How many New Mexicans realize the damage being done to our state’s wild horse herds by the Bureau of Land Management?
Of the two remaining Wild Horse Management Areas, Jarita has been managed to a point where it is no longer genetically viable. The proposed roundups at Jicarilla, New Mexico’s largest herd, will reduce that herd to a perilous level as well.
In 1971 Congress unanimously passed The Wild Free-Roaming Horse and Burro Act which states: “... wild free-roaming horses and burros are living symbols of the historic and pioneer spirit of the West ... It is the policy of Congress that wild free-roaming horses shall be protected from capture, branding, harassment or death; and to accomplish this they are to be considered in the areas where presently found (1971) as an integral part of the natural system of the public lands.”
Unfortunately, over the years the clout of this progressive, ecologically balanced law has been thwarted by possessive people with strong economic power; 53.8 million acres were designated for wild horse and burro use in 1971; today only 31.6 million remain.
More than 50,000 wild horses and burros languish in long term holding, while some equine authorities estimate the number of free-roaming horses is 20,000.
The fate of New Mexico’s horses is at stake. The BLM Preliminary Environmental Assessment on the Jicarilla Wild Horse Management Area (JMA) proposes the round up of 272-333 wild horses in winter 2013.
Currently the herd is estimated at about 400 horses; BLM’s “Appropriate Management Level” (AML) for this herd is 73-128 horses. The BLM claims, “Excess wild horses need to be removed before an overpopulation compounded with other escalating problems such as drought severely degrade resources, induce suffering in wild horses and wildlife, and lead to an emergency situation.”
However, the scientific data on accurate population counts is questionable.
According to E. Gus Cothran, the leading equine geneticist, the minimum number of horses needed for a herd to be genetically viable is 150-200 adult horses.
The proposed use of helicopters for round up instead of bait trapping is also an issue of concern. Helicopter roundups are inhumane, traumatizing and life threatening assaults. Horses are stampeded over long distances at high speeds, across steep and rocky terrain.
Broken legs and necks are not uncommon. Foals are often run until their hooves separate from their legs. Family units are separated causing even further trauma.
The BLM says that horses will be put up for adoption, however, its fair to say that most of the horses will end up in long-term holding facilities which the BLM admits are already full.
The BLM claims that the round ups are necessary because of rangeland degradation, and place the blame on the overpopulation of horses. Yet, on the 108,000 acre JMA the wild horses share their legal home with 259 Cattle, 201 Elk and 1862 Mule Deer, 562 oil and gas wells, and 121 miles of associated access roads on the herd area. On average each well impacts 3 acres of rangeland. Oil and gas development will most likely increase.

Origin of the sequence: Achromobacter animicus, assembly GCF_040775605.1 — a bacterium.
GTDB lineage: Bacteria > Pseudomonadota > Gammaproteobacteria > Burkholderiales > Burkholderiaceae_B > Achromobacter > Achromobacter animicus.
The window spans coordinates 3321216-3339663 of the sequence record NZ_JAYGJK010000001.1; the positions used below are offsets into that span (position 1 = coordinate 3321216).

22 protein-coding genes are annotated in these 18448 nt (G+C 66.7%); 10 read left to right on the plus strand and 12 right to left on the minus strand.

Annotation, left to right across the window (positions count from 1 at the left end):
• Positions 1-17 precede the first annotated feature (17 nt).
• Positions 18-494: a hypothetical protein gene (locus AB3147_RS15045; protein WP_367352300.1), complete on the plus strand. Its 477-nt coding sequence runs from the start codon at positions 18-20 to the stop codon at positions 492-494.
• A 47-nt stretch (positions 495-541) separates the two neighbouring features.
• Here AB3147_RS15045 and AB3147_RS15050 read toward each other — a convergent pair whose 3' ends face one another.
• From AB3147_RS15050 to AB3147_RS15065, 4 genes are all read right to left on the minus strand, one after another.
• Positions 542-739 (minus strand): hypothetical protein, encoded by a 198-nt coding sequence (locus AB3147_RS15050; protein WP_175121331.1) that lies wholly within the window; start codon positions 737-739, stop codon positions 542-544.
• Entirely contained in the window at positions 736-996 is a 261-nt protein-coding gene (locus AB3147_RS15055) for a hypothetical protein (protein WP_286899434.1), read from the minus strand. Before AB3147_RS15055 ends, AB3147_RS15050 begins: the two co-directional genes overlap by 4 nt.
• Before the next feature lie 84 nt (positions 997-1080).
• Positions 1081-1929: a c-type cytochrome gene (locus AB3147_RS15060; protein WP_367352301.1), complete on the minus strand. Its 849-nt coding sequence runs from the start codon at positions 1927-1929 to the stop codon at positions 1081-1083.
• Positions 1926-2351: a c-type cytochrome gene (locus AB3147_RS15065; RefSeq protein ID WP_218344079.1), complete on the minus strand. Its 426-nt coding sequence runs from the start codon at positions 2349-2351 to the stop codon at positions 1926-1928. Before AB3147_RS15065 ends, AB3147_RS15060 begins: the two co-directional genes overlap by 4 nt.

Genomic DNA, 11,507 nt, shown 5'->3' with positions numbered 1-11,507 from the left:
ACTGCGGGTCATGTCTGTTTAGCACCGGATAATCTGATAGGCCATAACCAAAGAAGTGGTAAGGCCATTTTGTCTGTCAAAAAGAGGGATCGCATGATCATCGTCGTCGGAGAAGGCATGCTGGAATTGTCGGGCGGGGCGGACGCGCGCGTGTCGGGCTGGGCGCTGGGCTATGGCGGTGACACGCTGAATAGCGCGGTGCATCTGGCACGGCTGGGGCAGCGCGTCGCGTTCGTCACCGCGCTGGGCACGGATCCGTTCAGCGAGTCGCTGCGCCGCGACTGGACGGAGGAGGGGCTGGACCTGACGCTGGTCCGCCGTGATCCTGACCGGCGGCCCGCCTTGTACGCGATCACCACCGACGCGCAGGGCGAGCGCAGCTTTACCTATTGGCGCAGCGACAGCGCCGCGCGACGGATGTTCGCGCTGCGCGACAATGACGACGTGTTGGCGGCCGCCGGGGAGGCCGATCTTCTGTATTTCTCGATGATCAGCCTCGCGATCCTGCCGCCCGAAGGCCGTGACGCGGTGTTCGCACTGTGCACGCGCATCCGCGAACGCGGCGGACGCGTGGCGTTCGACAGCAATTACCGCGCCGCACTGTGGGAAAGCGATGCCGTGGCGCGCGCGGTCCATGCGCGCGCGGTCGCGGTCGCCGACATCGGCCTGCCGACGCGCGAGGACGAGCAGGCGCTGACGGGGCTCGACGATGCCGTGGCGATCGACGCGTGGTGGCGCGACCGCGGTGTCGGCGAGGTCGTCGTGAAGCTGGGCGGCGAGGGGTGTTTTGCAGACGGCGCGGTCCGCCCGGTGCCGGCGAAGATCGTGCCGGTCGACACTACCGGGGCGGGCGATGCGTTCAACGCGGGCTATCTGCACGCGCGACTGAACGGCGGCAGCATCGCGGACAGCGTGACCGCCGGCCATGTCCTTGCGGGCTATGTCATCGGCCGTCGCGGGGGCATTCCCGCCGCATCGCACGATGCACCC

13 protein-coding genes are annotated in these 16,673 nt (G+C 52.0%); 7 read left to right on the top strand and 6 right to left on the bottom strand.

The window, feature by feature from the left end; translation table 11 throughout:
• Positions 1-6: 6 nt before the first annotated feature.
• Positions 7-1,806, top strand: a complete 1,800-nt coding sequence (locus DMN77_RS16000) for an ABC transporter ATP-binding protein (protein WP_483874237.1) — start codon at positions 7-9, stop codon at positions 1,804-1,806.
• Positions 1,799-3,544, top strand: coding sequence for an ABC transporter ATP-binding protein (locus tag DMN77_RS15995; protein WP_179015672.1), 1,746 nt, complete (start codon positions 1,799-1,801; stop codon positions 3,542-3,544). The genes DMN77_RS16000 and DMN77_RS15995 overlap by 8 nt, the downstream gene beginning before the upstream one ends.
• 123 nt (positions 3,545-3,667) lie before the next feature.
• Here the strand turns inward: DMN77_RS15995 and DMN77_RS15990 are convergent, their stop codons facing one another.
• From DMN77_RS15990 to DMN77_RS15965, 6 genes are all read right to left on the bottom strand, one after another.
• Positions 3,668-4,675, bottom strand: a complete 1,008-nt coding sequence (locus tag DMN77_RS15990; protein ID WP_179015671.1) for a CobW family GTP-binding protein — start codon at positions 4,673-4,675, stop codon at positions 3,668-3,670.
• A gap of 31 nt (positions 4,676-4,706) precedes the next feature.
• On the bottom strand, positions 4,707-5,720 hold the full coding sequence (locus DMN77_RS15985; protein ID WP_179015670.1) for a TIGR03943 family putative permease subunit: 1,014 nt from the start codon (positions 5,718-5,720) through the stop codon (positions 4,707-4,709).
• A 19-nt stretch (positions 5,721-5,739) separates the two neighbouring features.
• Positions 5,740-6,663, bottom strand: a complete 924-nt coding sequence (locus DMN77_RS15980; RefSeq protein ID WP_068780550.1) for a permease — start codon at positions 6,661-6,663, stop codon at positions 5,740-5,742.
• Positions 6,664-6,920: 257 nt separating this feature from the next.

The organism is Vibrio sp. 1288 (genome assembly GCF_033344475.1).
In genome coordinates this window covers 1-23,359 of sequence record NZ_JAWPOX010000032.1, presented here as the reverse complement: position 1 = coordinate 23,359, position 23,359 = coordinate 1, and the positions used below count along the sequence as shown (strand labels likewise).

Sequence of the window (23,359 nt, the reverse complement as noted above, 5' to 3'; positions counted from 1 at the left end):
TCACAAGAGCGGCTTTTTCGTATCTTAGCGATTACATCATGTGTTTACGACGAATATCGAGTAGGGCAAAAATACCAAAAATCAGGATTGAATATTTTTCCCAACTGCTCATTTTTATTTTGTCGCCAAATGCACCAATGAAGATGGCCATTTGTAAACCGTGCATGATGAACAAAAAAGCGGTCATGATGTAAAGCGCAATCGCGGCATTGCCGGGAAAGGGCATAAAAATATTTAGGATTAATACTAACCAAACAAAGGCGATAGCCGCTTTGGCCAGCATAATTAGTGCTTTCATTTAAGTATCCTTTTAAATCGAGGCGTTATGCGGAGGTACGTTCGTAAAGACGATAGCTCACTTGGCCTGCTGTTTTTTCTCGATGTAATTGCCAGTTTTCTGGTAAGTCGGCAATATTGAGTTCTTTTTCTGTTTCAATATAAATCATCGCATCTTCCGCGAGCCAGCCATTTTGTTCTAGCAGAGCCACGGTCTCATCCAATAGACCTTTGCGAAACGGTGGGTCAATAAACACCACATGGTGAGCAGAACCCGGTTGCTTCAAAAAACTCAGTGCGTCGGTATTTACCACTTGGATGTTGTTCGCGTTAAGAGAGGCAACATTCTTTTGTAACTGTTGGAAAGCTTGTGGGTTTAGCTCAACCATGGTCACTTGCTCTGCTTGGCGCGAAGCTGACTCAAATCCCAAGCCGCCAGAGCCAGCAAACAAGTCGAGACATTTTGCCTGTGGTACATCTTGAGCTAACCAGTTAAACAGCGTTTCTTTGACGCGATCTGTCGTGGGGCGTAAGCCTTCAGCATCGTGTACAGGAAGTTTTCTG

The BLM is charged with balancing multiple uses on Federal Lands. But of the 245 million acres BLM manages, only 11 percent is designated for wild horses and burros, and on those lands only 2 percent of the forage is allocated to wild horses.
Obviously, on land designated for wild horses and burros, other wildlife, livestock, and oil and gas have been given higher priorities. Our nation’s wild horses have become a scapegoat, victims of greed and special interests.
The Jicarilla Herd now faces the same fate as 160 herds zeroed out by the BLM since 1971. Jarita is already close to extinction. But there is still hope. Public outcry against the roundups is loud but needs to be louder and more widespread. Your input is needed.
Who is to blame? We can blame the BLM for following out-dated, unscientific strategies for population control and rangeland management; the Secretary of Interior for promoting the BLM assault against wild horse and burros; the oil and gas companies for their greed; the ranchers who enjoy the benefit of grazing their livestock cheaply on federal land.
But the bottom line is this. If our state’s, if our nation’s wild horse herds are managed to extinction as many predict, we have no one to blame but ourselves for not speaking out and taking action.
For questions or information on what you can do contact me, or check the websites below: email@example.com. www.thecloudfoundation.org http://wildhorsepreservation.org
Paula King, a writer and wild horse activist, and her husband Ron live in Ranchos de Taos.